• October 27-November 3, 2002

    By Matthew Chang, MD, PGY4
    Denver, Colorado
    Josh Medow, MD, PGY4
    Madison, Wisconsin

    A hearty congratulations to Dr. and Mrs. Awad for another wonderfully organized and educational week in Woods Hole, Massachusetts. This years Research Update in Neuroscience for Neurosurgeons (RUNN) was from October 27th to November 3rd. Nearly seventy residents from all over the county descended upon the Woods Hole Marine Biological Laboratory (MBL) for a week that did not disappoint. The educational line-up was stacked with excellent lecturers on the latest hot topics such as neural regeneration in spinal cord injury and degenerating diseases, plasticity, angiogenesis, convection delivery to the brain, and more. Senior professors merged with younger professors and residents of all levels to discuss science and medicine as they pertain to neurosurgery. At one point Dr. Friedman from Duke University said "It's nice to be able to talk shop this much and not feel guilty about it." Then Dr. Dempsey from the University of Wisconsin proceeded to reminded us how lucky we are not to have to perform surgery like they do in an impoverished third-world nation; with armed guards and with tools about as sophisticated as a flint. He used this as a stepping stone to explain how to develop innovative ideas with limited assistance. This was followed by a complementary lecture from Dr. Awad on the different grants from the NIH that are available for residents and faculty and how best to apply for them.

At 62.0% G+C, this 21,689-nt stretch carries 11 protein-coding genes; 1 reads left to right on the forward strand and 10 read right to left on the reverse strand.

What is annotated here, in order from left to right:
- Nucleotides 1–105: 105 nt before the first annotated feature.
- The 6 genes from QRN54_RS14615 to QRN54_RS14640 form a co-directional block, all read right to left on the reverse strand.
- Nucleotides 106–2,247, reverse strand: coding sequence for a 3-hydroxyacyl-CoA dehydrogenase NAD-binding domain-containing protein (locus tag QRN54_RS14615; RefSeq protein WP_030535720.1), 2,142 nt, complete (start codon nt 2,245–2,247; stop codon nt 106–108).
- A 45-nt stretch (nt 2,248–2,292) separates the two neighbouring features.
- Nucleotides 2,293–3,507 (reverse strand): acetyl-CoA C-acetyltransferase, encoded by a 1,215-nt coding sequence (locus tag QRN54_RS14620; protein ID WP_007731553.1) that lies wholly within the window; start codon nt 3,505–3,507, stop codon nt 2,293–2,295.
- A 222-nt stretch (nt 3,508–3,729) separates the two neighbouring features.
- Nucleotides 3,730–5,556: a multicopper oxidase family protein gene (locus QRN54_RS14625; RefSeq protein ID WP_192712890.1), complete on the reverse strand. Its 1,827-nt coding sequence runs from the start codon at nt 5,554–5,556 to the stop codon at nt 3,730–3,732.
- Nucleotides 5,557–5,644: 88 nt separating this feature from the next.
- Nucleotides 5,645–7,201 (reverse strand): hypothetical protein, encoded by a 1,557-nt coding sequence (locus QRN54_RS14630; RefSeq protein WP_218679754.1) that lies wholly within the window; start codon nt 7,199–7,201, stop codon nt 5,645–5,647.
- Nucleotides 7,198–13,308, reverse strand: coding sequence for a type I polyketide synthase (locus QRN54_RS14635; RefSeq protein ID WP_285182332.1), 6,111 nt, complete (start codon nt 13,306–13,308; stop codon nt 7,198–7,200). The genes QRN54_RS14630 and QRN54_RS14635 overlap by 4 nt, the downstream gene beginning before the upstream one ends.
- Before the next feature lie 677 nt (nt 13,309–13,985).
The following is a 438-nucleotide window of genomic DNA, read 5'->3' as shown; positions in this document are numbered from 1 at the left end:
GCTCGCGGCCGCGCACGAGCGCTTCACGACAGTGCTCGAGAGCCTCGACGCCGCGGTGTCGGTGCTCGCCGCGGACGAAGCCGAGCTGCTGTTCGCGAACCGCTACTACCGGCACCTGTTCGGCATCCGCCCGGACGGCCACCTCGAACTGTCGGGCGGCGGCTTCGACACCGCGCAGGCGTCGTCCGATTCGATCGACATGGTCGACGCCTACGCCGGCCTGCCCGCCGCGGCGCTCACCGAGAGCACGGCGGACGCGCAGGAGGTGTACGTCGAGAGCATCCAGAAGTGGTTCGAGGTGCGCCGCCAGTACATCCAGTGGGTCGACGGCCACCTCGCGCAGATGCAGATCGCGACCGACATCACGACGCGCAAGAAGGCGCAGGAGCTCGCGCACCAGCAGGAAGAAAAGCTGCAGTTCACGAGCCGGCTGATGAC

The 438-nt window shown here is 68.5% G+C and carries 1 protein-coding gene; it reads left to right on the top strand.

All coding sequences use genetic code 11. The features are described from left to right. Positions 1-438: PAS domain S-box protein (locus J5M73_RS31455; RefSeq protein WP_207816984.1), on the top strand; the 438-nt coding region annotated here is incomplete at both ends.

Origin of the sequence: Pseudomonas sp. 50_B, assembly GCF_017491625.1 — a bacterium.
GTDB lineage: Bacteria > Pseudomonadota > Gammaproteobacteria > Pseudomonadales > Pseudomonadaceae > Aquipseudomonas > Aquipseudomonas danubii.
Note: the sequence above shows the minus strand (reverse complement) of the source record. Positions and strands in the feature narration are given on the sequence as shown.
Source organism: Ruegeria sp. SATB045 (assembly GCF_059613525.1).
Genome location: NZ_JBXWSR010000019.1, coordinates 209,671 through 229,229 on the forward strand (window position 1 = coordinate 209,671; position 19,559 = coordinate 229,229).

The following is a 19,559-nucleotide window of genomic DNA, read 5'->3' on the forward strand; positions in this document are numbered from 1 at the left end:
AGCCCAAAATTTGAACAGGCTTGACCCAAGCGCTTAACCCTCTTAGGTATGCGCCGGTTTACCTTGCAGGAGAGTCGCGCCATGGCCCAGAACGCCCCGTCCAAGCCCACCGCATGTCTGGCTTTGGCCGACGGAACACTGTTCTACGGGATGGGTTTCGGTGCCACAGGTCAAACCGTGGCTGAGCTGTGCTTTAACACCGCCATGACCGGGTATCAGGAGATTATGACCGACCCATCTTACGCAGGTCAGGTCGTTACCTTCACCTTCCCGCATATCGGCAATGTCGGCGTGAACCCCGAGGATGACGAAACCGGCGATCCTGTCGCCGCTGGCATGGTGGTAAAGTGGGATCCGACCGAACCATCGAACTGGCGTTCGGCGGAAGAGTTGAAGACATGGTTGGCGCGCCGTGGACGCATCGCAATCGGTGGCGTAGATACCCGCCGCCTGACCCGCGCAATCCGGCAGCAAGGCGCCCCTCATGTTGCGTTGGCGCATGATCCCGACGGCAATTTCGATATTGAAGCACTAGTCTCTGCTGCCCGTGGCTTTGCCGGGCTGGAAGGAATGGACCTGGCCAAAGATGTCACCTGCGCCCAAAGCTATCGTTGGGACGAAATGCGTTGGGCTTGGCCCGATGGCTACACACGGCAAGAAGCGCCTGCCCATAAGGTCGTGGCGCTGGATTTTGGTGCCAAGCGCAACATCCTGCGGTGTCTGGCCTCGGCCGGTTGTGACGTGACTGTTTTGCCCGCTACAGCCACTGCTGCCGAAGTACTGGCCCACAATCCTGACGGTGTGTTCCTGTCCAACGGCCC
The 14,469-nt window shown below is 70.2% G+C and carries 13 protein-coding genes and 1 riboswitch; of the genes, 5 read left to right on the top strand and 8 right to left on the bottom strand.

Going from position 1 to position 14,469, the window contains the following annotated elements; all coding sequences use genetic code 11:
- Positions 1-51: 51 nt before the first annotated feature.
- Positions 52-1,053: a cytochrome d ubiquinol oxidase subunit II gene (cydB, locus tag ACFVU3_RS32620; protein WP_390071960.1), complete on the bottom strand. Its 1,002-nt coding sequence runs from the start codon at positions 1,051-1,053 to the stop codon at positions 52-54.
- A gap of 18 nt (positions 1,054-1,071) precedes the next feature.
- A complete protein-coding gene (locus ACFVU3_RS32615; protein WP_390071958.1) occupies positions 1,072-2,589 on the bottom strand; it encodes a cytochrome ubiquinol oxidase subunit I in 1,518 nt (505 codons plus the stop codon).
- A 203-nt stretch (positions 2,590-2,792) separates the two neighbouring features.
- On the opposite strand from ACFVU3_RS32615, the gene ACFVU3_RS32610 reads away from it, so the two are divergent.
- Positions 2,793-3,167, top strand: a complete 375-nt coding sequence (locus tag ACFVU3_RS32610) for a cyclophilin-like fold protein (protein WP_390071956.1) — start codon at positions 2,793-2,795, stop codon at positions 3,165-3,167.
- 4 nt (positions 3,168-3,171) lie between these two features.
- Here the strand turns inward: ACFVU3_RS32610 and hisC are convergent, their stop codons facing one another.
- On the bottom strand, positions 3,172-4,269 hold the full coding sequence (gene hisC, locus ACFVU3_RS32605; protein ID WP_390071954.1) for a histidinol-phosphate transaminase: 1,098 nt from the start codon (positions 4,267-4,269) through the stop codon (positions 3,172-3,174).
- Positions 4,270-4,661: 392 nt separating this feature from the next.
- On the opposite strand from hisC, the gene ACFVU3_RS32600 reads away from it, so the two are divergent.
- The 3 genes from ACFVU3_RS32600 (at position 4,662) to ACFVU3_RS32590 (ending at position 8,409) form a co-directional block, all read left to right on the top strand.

The days were well planned and the food was plentiful. Food coma was thwarted by the diversity in the subject matter being presented including discussions about artificial intelligence and its integration with neurons from IBM's "Deep Blue" guru Kerry Bernstein. In addition to the science discussions, we all took an enthralling tour of the MBL by one of its distinguished veterans. That afternoon was concluded by testing our microsurgical skills on the giant squid axon. (More microsurgical practice is definitely needed!). To aid us in learning neurophysiology, the course participants were each given a copy of Fundamental Neuroscience, an exceptionally detailed book comparable to Kendall and Schwartz.

    Our evenings were spent conversing with residents and professors from around the country during multitudes of activities: runs or walks along the ocean, ferry rides to and dinners in Martha's Vineyard, cocktails at the local pub, and nightly cocktail hours at the MBL designed to integrate faculty and residents alike. The week was culminated with an exquisite Massachusetts style clam bake. At the end of the week we all felt a little bit smarter, a lot more up to date on the future of neuroscience, more connected with our peers, and most importantly, we realized that we are a part of an amazing group of people around the globe who are driven to take science and medicine into the new millennium.

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